After a year in crisis, is your favorite charity doing great, or is it teetering on the edge of uncertainty? There’s probably an easy way to learn the answer and find out what you can do to help.
Many charities are strapped for cash and in jeopardy of closing within the next two years, the Center for Disaster Philanthropy (CDP) and the research company Candid report. Meanwhile, the Evangelical Council for Financial Accountability (ECFA) says resilient Christian charities are defying the odds. What accounts for these seemingly polar opposite reports?
Most agree that the nonprofit sector, on the whole, is pretty resilient, having grown consistently over the last two decades and accumulating a collective $1 trillion in net assets. But the collective picture masks the struggles of smaller nonprofits, which are harder hit in a COVID-impacted economy, the CDP report says.
The CDP and Candid analyzed data from 300,000 nonprofits and then explored 20 future scenarios. The end result of their most optimistic scenario would see the shutdown of three percent of all the nonprofits in the country. Their most dire scenario ends in the U.S. losing 38 percent of nonprofits – 119,517 organizations.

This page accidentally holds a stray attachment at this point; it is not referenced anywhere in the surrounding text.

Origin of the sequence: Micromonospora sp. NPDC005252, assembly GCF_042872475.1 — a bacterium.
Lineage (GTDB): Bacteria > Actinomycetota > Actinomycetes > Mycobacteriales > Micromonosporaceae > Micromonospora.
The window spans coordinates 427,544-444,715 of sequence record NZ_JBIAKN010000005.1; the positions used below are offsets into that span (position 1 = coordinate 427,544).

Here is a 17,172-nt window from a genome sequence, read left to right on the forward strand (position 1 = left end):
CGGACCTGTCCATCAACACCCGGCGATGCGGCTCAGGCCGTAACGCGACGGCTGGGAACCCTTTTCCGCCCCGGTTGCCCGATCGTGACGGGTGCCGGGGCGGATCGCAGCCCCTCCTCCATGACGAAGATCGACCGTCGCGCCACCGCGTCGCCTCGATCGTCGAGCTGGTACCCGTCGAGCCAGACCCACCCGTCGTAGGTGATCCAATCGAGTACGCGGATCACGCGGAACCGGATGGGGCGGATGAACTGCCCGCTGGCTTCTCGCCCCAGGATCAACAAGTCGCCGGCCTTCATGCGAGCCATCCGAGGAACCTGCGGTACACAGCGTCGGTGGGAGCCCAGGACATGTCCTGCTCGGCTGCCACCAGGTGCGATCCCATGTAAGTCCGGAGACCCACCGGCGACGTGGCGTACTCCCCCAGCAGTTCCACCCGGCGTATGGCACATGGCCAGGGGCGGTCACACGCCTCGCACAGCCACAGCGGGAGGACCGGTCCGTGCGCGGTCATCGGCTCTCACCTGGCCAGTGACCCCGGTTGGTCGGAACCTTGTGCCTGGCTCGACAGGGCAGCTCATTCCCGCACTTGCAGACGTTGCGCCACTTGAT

“These scenarios reveal a range of contradictions,” Candid says. “On the one hand, they demonstrate the strength of the nonprofit sector,” because most nonprofits are prepared to weather a six-month storm. But populations served by smaller nonprofits (which include many education-related charities, as well as crisis-intervention and mental-health nonprofits) may suffer the most if charitable revenues decrease in the next few years.
“Some degree of turnover is healthy to maintain a vibrant sector,” the report says. “But the people served by shuttered nonprofits face practical consequences that cannot be abstracted away.”
Why cash reserves are critical?